– Evangelia Avloniti, Corfu, 2015

Image Fri Oct 09 2015 21:53:04 GMT+0100 (BST)

The series editor, Evangelia Avloniti, was born in Corfu, Greece. She studied History of Art, Archaeology and Literary Translation at various institutions, including the Courtauld Institute of Art, University College London and the European Translation Centre.  She began her career at Sotheby's in London and then worked as an editor in ELT publishing for five years. In 2009, she founded the Athens-based Ersilia Literary Agency, where she represents Greek authors in Greece and worldwide, and foreign agents and publishers in Greece. 

About the authors

James Angelos, who writes about Thessaloniki's mayor Yiannis Boutaris, is a Greek-American journalist based in Berlin. He has written for publications such as the Wall Street Journal and the New York Times.

Maria-Thalia Carras, an art historian, journalist and co-founder of arts organisation locus athens, discusses artists living and working in Athens.

Angela Dimitrakaki, an academic and acclaimed author of five novels and a short-story collection, writes on apartment culture in Athens.

Katerina Esslin, author of three short-story collections, muses on love in the city and beyond.

Miriam Frank, a translator and author of the acclaimed My Innocent Absence, considers life on the quiet island of Serifos.

Thodoris Georgakopoulos, a journalist and writer best known for Februarios, a novel about the Greek crisis, reflects on making a living writing in Greek.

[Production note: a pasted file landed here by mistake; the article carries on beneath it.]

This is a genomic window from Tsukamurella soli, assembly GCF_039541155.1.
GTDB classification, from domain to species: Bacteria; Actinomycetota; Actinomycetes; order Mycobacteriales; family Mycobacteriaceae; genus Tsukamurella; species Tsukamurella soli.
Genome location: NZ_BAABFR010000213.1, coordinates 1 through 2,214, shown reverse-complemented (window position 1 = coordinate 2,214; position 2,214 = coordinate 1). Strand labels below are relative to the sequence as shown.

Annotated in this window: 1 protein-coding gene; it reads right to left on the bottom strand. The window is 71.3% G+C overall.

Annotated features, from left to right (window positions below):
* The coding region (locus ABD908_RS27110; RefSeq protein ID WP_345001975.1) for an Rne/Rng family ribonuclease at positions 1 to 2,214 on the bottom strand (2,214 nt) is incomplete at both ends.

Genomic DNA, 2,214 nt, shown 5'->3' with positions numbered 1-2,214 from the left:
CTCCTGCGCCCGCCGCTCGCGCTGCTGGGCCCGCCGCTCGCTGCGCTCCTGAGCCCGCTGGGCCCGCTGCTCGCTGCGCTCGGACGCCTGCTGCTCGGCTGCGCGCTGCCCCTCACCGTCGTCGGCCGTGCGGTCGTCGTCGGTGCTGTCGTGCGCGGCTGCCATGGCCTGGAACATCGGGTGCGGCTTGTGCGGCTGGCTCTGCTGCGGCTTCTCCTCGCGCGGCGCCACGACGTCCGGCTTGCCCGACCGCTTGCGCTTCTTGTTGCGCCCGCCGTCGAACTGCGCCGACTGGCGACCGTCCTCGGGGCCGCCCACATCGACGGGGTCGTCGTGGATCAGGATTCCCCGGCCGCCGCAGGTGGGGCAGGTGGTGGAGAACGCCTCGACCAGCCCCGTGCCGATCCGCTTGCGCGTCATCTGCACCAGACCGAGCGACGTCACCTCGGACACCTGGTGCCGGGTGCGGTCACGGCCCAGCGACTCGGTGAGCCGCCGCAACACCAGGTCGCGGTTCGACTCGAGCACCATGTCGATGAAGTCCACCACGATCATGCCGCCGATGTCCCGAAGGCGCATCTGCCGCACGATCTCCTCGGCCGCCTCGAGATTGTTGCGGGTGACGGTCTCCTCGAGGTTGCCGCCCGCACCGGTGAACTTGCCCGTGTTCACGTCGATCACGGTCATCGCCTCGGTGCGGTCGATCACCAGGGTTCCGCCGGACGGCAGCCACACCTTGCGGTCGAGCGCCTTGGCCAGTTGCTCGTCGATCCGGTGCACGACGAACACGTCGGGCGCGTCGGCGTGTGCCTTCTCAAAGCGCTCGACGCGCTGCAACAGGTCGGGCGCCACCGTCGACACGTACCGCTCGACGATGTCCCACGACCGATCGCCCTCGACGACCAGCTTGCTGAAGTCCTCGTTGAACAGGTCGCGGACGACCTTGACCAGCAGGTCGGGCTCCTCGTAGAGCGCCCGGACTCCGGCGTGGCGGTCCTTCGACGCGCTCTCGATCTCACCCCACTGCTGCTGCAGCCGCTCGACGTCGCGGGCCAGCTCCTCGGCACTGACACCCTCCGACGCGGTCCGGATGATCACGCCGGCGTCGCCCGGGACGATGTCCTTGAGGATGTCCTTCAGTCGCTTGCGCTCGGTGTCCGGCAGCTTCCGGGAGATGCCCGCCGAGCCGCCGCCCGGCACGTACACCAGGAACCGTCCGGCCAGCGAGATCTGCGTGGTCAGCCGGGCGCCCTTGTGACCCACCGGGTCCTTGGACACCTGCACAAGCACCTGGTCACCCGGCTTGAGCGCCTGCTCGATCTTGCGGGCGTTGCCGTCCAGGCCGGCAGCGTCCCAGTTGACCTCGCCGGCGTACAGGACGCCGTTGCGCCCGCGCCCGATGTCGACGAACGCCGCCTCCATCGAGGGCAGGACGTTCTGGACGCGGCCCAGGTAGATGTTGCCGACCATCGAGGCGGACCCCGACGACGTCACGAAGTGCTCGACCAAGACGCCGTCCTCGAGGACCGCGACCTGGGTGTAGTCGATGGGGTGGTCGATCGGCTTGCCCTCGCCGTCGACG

Poet, translator and broadcaster Krystalli Glyniadakis, who has recently moved to Oslo, reveals personal exit strategies from the Greek crisis and discusses emigration and immigration.

Journalist, author and former speechwriter to the Greek foreign minister and prime minister, Rachel Howard shares her own encounters with Greek bureaucracy.

Photographer and writer Dimitris Karaiskos delves into island culture, surfing and the arts on Tinos.

Stella Kasdagli, a journalist, translator, youth worker and author of a memoir and a YA novel, explores facets of being a woman and a working mother today in Greece.

Author of award-winning short stories and articles, Greek-Australian Peter Papathanasiou writes about his village of Florina in northern Greece – both today and in the context of the mass migration of refugees during the 1923 population exchange between Greece and Turkey.

New York Times contributing photographer Eirini Vourloumis introduces a photo series of interiors of Greek ministries. This accompanies Rachel Howard’s essay.

Panel image and images for Staves II, IV, V, VII and XI: Dimitris Karaiskos

Stave images: Stave I, Peter Papathanasiou; Stave III, Rachel Howard; Stave VI, Thodoris Georgakopooulos; Stave VII, Linka A. Odom; Stave IX, P. Vasiliadis (CC by SA 3.0); Stave X, Miriam Frank


Join our commmunity of readers or read with friends in your own private book club.


And read it in bite-sized instalments – called staves – that fit busy modern lives.


Save your favourite bits and leave thoughts to connect with fellow readers.


Beautiful extras in the margins immerse you in the world of each book.

More about us